JB&~ " I know nothing on the Rhine equal to the view from Mount Willard down the mountain pass called the Notch." Anthony Trollop.

He hesrs the echoes of a horn In a hill country. In the A'otch mountains. f"r example, which converts the nionnwlni Into an jEolisn harp, and this supernHUiral tiralira restores to him the Dorian mythology. Apollo, Diana, and all divine hunters and huntresses. R. W. £menon.

Notre Dame. [Our Lady.] A name commonly applied in France to churches dedicated to the Virgin Mary. When the name is used in literature, unaccompanied by any designation of place, reference is usually intended to the metropolitan cathedral of Paris. See infra.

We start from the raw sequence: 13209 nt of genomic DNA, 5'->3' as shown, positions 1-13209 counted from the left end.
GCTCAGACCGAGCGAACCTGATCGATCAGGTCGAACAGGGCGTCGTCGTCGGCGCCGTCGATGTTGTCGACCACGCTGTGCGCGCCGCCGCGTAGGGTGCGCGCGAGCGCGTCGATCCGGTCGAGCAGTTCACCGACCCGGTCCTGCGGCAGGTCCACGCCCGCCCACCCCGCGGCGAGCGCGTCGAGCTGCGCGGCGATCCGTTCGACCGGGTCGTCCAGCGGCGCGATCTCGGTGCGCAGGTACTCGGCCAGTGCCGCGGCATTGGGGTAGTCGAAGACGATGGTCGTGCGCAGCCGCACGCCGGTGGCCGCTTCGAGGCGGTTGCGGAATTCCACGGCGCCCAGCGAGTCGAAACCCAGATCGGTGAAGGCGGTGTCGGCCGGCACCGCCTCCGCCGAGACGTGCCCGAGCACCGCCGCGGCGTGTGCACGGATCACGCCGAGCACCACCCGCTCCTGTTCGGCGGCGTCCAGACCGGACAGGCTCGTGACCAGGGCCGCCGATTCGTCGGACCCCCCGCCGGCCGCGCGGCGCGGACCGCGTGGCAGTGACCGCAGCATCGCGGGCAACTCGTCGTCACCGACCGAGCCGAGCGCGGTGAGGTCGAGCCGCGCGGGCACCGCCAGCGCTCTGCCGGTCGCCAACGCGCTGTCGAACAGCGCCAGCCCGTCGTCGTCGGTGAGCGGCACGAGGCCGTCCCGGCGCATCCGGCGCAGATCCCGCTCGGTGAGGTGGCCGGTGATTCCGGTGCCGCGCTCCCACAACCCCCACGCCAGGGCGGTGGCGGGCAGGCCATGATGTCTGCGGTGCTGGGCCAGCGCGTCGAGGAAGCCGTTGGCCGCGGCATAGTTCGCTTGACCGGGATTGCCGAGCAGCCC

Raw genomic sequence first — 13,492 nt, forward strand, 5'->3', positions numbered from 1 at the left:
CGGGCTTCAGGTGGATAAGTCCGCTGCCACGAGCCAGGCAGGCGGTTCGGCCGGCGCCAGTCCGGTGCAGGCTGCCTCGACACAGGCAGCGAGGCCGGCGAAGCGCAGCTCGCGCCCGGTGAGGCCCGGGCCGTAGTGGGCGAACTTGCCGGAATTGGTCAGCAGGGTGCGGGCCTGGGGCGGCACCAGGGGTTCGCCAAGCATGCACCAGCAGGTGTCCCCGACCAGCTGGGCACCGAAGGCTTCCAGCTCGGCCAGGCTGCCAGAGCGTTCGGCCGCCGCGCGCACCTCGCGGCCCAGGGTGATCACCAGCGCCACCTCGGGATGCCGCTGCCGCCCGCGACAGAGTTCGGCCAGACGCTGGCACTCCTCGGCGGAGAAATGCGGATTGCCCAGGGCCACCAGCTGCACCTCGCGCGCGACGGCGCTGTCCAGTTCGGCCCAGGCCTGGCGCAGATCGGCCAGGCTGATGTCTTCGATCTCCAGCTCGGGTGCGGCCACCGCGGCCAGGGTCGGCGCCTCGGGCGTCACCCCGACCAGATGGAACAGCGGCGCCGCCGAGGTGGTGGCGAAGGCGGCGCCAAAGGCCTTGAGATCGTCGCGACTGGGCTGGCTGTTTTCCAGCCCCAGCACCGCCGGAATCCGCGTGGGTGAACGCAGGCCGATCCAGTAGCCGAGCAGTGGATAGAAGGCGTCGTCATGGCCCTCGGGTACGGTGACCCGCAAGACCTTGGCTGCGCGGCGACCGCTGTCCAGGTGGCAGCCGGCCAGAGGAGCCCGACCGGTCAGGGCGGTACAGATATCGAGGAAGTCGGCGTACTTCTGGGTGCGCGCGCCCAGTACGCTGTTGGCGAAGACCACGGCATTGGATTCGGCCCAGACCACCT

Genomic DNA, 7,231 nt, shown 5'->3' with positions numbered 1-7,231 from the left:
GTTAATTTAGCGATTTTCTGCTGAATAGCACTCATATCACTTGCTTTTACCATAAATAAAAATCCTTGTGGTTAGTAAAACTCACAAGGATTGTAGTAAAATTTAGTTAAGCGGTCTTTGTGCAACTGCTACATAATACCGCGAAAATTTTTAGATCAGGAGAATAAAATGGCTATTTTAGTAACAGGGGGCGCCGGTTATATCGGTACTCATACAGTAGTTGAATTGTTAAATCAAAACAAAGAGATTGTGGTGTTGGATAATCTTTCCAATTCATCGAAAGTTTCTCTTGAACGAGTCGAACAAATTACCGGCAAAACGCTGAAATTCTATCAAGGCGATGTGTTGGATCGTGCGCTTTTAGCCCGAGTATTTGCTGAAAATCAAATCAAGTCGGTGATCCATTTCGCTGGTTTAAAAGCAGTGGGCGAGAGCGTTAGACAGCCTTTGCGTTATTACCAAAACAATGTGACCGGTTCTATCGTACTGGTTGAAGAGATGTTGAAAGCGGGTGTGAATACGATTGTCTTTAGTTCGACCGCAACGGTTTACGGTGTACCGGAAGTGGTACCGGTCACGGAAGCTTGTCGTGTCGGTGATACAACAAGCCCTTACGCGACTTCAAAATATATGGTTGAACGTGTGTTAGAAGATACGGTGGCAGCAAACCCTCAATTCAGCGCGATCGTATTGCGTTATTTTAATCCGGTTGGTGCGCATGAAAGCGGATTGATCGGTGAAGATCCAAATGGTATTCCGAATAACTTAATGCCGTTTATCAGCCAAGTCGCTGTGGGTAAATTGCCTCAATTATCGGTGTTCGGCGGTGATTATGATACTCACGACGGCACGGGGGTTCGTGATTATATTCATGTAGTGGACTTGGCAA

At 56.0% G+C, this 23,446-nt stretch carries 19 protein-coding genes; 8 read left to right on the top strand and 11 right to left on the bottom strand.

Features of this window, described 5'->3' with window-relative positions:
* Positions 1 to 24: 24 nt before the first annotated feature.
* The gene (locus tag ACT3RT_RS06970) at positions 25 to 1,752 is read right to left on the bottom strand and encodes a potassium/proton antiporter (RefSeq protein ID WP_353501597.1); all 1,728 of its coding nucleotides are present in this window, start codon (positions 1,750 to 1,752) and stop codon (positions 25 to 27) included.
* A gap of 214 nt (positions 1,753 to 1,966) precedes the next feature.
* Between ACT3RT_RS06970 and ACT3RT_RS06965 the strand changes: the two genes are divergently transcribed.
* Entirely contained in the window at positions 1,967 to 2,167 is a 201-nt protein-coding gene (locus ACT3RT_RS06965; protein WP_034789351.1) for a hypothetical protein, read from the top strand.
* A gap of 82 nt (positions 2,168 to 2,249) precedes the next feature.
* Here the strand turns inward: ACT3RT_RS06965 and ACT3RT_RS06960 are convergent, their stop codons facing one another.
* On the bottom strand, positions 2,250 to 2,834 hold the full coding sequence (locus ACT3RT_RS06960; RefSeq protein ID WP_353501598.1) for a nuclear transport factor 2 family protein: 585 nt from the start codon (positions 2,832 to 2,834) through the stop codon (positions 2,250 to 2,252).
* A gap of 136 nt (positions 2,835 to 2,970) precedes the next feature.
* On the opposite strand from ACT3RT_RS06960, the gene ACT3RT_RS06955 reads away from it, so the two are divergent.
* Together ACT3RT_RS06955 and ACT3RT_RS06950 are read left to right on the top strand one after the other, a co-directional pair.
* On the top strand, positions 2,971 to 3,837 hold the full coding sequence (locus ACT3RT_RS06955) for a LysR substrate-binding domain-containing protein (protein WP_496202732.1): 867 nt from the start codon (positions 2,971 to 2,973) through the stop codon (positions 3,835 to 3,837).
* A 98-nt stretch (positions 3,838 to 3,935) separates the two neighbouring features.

Notre Dame. [Our Lady.] The most celebrated church in Paris. It was begun by Pope Alexander the Third, but was not completed for nearlv 300 years (not until 1420). It is built in the form of a Latin cross. The exterior is more imposing than the interior. The principal entrance is ornamented by nas-reliefs illustrative of the resurrection, and the seven cardinal virtues with their opposite vices. The interior is richly adorned with bas-reliefs, paintings, and sculptures, and magnificent rose-windows of stained flass, illustrating sacred history, he church is surrounded by 24 chapels. In one of the towers is a famous bell, weighing 32,000 pounds, which is rung only on very great occasions. This church has* been often referred to of late years in connection with Pere Hyacinthe, the distinguished monk and preacher, whose eloquence drew crowds within its walls until his independence and freedom of speech brought upon him the interdict of his superiors. The church has suffered from various alterations, and, in the time of the Revolution, from wanton desecration. It has, however, since l&i5, been restored as nearly as possible in accordance with the old design.